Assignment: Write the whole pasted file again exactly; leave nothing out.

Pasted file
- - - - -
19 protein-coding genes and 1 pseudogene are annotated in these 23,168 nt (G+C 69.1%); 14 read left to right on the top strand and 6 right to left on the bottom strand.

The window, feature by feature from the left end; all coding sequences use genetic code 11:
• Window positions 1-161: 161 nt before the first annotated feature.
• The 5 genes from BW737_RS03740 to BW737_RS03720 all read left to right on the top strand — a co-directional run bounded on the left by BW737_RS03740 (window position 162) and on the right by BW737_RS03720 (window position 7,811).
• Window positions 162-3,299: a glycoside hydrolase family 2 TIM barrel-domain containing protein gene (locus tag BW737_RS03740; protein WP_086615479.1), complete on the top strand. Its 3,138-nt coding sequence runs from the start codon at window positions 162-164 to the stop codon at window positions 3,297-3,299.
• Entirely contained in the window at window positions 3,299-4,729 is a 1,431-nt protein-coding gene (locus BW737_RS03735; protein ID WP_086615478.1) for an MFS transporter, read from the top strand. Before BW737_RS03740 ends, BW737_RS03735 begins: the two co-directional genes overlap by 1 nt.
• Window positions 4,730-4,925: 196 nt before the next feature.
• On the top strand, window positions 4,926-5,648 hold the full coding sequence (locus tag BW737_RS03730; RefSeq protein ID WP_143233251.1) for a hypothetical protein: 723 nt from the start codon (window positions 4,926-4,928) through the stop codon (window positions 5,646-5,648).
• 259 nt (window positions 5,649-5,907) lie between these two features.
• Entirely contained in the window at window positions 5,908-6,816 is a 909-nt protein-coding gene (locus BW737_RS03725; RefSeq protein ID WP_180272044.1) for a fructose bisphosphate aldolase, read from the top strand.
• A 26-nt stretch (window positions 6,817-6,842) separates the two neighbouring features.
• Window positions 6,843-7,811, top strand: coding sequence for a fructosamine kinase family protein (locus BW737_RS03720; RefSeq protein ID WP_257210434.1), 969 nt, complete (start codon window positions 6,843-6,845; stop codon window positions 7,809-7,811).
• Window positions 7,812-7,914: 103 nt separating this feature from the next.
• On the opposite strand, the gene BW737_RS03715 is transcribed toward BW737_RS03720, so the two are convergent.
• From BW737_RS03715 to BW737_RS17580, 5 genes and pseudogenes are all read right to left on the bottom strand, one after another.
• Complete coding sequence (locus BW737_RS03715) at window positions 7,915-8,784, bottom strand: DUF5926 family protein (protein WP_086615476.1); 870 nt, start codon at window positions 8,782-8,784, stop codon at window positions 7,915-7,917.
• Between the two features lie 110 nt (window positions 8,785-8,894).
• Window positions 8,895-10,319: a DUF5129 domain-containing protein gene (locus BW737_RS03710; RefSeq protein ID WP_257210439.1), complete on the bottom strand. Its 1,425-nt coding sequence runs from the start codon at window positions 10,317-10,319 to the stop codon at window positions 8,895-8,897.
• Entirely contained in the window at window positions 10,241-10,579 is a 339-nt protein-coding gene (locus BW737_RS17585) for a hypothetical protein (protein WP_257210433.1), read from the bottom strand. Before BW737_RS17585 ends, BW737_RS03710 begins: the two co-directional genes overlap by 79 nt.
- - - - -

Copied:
19 protein-coding genes and 1 pseudogene are annotated in these 23,168 nt (G+C 69.1%); 14 read left to right on the top strand and 6 right to left on the bottom strand.

The window, feature by feature from the left end; all coding sequences use genetic code 11:
• Window positions 1-161: 161 nt before the first annotated feature.
• The 5 genes from BW737_RS03740 to BW737_RS03720 all read left to right on the top strand — a co-directional run bounded on the left by BW737_RS03740 (window position 162) and on the right by BW737_RS03720 (window position 7,811).
• Window positions 162-3,299: a glycoside hydrolase family 2 TIM barrel-domain containing protein gene (locus tag BW737_RS03740; protein WP_086615479.1), complete on the top strand. Its 3,138-nt coding sequence runs from the start codon at window positions 162-164 to the stop codon at window positions 3,297-3,299.
• Entirely contained in the window at window positions 3,299-4,729 is a 1,431-nt protein-coding gene (locus BW737_RS03735; protein ID WP_086615478.1) for an MFS transporter, read from the top strand. Before BW737_RS03740 ends, BW737_RS03735 begins: the two co-directional genes overlap by 1 nt.
• Window positions 4,730-4,925: 196 nt before the next feature.
• On the top strand, window positions 4,926-5,648 hold the full coding sequence (locus tag BW737_RS03730; RefSeq protein ID WP_143233251.1) for a hypothetical protein: 723 nt from the start codon (window positions 4,926-4,928) through the stop codon (window positions 5,646-5,648).
• 259 nt (window positions 5,649-5,907) lie between these two features.
• Entirely contained in the window at window positions 5,908-6,816 is a 909-nt protein-coding gene (locus BW737_RS03725; RefSeq protein ID WP_180272044.1) for a fructose bisphosphate aldolase, read from the top strand.
• A 26-nt stretch (window positions 6,817-6,842) separates the two neighbouring features.
• Window positions 6,843-7,811, top strand: coding sequence for a fructosamine kinase family protein (locus BW737_RS03720; RefSeq protein ID WP_257210434.1), 969 nt, complete (start codon window positions 6,843-6,845; stop codon window positions 7,809-7,811).
• Window positions 7,812-7,914: 103 nt separating this feature from the next.
• On the opposite strand, the gene BW737_RS03715 is transcribed toward BW737_RS03720, so the two are convergent.
• From BW737_RS03715 to BW737_RS17580, 5 genes and pseudogenes are all read right to left on the bottom strand, one after another.
• Complete coding sequence (locus BW737_RS03715) at window positions 7,915-8,784, bottom strand: DUF5926 family protein (protein WP_086615476.1); 870 nt, start codon at window positions 8,782-8,784, stop codon at window positions 7,915-7,917.
• Between the two features lie 110 nt (window positions 8,785-8,894).
• Window positions 8,895-10,319: a DUF5129 domain-containing protein gene (locus BW737_RS03710; RefSeq protein ID WP_257210439.1), complete on the bottom strand. Its 1,425-nt coding sequence runs from the start codon at window positions 10,317-10,319 to the stop codon at window positions 8,895-8,897.
• Entirely contained in the window at window positions 10,241-10,579 is a 339-nt protein-coding gene (locus BW737_RS17585) for a hypothetical protein (protein WP_257210433.1), read from the bottom strand. Before BW737_RS17585 ends, BW737_RS03710 begins: the two co-directional genes overlap by 79 nt.